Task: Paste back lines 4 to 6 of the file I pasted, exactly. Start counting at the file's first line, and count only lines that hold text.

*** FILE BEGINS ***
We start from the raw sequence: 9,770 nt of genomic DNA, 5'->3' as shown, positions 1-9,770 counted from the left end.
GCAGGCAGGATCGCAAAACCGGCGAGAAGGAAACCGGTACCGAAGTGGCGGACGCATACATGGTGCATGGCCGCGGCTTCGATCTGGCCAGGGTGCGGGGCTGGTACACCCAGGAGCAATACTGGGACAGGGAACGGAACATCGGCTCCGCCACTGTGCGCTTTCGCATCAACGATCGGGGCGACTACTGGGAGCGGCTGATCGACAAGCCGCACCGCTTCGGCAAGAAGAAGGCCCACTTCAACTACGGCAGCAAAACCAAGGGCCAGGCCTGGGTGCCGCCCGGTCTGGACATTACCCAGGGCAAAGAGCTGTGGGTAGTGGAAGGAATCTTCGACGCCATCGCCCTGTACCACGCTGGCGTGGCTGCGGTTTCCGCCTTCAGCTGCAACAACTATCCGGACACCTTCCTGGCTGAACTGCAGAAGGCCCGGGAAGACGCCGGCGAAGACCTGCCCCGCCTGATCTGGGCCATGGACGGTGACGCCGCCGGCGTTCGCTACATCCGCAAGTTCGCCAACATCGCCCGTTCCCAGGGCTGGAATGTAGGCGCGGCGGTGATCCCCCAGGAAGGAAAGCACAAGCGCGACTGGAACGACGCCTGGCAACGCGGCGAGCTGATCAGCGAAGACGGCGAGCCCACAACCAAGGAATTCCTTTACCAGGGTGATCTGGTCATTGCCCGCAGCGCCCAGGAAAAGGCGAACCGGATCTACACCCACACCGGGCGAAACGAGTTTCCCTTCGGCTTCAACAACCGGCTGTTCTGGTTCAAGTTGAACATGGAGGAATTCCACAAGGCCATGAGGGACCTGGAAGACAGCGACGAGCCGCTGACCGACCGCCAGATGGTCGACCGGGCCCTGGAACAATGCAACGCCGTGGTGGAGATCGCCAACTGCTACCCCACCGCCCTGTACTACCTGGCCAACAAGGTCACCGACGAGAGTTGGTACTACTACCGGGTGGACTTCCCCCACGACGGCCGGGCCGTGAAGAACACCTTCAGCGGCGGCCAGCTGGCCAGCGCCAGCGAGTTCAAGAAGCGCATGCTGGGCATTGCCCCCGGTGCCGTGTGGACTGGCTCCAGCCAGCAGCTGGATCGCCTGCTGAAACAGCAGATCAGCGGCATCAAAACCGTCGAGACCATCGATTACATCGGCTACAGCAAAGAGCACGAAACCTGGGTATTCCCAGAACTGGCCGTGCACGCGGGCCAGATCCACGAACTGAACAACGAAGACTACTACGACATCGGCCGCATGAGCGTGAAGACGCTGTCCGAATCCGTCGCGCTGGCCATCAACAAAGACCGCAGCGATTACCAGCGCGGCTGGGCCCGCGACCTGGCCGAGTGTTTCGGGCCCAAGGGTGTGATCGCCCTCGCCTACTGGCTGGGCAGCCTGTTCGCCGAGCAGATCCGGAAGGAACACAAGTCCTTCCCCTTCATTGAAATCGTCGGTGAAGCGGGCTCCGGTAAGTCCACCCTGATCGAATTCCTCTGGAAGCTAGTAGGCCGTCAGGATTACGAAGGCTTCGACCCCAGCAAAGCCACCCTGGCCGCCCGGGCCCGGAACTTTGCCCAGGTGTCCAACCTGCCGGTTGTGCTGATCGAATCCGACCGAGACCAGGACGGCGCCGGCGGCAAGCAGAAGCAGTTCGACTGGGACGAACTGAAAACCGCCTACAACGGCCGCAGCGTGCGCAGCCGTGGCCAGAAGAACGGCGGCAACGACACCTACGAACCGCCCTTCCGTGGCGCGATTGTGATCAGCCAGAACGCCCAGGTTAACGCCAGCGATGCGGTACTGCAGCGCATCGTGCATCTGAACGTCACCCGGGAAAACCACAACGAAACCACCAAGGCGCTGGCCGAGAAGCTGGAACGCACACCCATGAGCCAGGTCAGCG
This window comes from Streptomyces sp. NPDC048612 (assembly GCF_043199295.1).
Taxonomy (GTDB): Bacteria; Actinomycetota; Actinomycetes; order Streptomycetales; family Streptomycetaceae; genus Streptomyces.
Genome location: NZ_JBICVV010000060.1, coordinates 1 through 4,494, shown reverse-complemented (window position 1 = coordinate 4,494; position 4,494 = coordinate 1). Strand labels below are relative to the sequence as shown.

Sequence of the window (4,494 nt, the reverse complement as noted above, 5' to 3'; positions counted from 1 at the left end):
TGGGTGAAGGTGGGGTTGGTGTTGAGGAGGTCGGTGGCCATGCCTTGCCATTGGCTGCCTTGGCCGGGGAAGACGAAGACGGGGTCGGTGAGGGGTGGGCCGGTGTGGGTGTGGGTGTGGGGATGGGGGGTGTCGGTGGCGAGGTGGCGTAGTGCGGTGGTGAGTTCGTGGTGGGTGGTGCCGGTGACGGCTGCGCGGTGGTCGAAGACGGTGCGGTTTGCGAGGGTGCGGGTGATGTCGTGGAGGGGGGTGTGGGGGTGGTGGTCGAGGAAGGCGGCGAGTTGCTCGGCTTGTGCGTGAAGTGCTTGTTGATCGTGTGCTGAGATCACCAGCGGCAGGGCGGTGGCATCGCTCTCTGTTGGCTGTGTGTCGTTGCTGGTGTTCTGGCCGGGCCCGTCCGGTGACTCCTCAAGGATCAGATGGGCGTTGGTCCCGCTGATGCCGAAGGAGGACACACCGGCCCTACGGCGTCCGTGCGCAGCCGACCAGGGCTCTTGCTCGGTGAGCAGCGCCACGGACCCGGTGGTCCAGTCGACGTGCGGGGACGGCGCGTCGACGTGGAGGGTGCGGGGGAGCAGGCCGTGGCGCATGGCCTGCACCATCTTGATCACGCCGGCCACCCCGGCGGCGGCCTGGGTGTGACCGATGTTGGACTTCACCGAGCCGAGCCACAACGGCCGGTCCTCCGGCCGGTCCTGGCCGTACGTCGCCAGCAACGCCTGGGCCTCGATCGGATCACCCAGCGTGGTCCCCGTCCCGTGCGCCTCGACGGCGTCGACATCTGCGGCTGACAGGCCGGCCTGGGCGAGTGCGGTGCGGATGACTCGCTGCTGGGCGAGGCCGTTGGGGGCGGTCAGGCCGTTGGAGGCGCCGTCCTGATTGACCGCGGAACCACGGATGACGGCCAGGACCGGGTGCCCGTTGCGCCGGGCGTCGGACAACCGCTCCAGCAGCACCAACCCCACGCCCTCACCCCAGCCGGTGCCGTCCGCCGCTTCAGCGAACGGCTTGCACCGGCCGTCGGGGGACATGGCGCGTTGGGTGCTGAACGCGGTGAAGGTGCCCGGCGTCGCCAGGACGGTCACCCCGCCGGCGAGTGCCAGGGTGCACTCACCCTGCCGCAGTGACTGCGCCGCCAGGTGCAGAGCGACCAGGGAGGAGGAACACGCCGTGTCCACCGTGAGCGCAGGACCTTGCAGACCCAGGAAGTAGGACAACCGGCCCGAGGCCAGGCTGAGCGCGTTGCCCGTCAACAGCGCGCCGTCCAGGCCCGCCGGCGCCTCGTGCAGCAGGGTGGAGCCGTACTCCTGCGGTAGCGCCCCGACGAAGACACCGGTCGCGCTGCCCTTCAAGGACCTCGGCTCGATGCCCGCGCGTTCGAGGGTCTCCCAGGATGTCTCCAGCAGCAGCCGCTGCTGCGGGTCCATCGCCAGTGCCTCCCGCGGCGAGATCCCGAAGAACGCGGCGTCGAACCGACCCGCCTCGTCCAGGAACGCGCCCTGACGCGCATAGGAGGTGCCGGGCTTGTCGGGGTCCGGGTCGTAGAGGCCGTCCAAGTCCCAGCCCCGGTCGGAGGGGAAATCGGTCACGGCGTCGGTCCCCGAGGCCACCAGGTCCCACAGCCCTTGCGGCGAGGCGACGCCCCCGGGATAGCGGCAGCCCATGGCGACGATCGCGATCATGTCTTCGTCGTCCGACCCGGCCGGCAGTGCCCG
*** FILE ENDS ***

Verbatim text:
Taxonomy (GTDB): Bacteria; Actinomycetota; Actinomycetes; order Streptomycetales; family Streptomycetaceae; genus Streptomyces.
Genome location: NZ_JBICVV010000060.1, coordinates 1 through 4,494, shown reverse-complemented (window position 1 = coordinate 4,494; position 4,494 = coordinate 1). Strand labels below are relative to the sequence as shown.

Sequence of the window (4,494 nt, the reverse complement as noted above, 5' to 3'; positions counted from 1 at the left end):